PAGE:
Thursday, July 16, 2015


If you are looking for the posts about
God's Amazing Blessing Announcement—I'm moving!
here's the link to the first Part: 

Then follow the arrows at the bottom of each post to the next Part.
There are 10 parts in all.
I recommend that you read each part, there are amazing details—
and God took care of each and every one! 


This post is the continuation of my study of Philemon. 
I appeal to you for my [own spiritual] child, Onesimus [meaning profitable], whom I have begotten [in the faith] while a captive in these chains.  Philemon 1:10 (AMP)

Paul now states his request of Philemon. Out of love and respect for Paul, he is making this request about Onesimus. 

Who is Onesimus? He is a servant of Philemon's who did not do as he should have done. We know that Oneismus was not where he belonged, in Colossae with Philemon. That fact in an of itself, was enough to discredit Onesimus. Yet, now Onesimus is a changed man, since accepting Christ as His Savior. Paul wants to make that clear, and let Philemon know that Onesimus wants to do the right thing and return to Colossae. 

In the original, the name Onesimus is reserved to come in last in the sentence. The order of the Greek is this: “I entreat thee concerning a son of mine, whom I have begotten in my bonds - Onesimus.” Here the name is not suggested, until he had mentioned that he sustained to him the relation of a son, and also until he had added that his conversion was the fruit of his labors while he was a prisoner. Then, when the name of Onesimus is mentioned, it would occur to Philemon not primarily as the name of an ungrateful and disobedient servant, but as the interesting case of one converted by the labors of his own friend in prison. Was there ever more delicacy evinced in preparing the way for disarming one of prejudice, and carrying an appeal to his heart? 
Albert Barnes' Notes on the Whole Bible
Here we have three men each who has a major part in this event. 1. Philemon, the employer, who had an employee who did wrong. 2. Onesimus, the servant, who did wrong. 3. Paul, the apostle, the one who introduced Onesimus to Christ.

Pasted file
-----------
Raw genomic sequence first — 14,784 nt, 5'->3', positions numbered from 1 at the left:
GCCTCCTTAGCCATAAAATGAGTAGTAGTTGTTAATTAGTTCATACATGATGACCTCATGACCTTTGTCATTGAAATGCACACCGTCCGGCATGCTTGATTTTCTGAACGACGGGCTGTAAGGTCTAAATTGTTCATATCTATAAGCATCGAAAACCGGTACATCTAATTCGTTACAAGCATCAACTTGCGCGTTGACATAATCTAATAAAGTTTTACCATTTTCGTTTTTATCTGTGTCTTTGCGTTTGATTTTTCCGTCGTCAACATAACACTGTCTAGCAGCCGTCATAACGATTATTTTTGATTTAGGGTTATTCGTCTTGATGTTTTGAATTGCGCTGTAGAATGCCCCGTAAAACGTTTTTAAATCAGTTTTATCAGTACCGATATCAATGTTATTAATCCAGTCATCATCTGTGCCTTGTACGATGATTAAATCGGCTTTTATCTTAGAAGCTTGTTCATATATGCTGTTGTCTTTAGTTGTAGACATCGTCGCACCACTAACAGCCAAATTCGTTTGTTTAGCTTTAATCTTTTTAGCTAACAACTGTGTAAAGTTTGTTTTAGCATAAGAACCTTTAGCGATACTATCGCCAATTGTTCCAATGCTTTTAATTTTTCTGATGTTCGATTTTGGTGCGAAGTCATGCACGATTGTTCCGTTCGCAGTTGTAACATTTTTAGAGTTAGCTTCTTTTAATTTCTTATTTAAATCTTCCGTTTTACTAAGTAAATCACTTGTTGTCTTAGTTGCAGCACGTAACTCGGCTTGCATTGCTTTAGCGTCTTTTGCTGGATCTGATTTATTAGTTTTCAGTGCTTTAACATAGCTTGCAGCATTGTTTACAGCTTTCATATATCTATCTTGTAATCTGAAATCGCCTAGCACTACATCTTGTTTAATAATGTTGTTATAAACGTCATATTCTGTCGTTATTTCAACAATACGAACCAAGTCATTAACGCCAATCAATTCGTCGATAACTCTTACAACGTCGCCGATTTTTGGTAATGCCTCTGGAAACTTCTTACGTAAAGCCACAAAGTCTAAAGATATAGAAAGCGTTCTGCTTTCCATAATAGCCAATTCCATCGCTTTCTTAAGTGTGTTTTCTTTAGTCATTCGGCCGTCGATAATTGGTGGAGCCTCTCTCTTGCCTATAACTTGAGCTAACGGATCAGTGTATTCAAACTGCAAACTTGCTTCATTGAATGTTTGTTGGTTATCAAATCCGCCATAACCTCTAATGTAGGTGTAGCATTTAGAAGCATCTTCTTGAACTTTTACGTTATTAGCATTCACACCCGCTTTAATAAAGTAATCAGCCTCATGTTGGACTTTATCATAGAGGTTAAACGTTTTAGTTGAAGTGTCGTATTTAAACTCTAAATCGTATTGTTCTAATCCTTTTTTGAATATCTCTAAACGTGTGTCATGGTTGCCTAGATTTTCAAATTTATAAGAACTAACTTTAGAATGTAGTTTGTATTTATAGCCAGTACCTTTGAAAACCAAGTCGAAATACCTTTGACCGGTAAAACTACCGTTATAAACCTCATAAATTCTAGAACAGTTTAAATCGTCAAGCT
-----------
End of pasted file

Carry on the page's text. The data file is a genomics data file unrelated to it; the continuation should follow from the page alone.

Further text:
Each of these men have a stake in this event. Philemon, will he show Christ-like love and forgiveness? Onesimus, will he demonstrate Christ-like humbleness and obedience as a Christian? Paul, in prison asking another believer to trust him and accept his request based upon Paul's Christ-like attitude and lifestyle. 

In today's society the theme is "what I deserve" or "what is owed me". However, that theme of entitlement is not true. What we each "deserve" and "owed" is NOT based on what we want or how we feel, but rather should be based upon what we do, and how we do it. Work ethic is important. 
Onesimus for whatever reason, left his place of employment, and ran away. Apparently, he thought he deserved more. But after meeting Paul, and learning about Christ and accepting Christ as his Lord, Onesimus had a change of heart—he was now a changed man.

Christ-like attitude is one that shines in all we do and say. Doesn't matter what we are asked to do, we are to do it as "unto the Lord". Christ-like attitude is not based on how I feel, or how I'm treated, rather is is the result of a heart permeated with a deep sense of reverence for God (Acts 9:31 MSG). 

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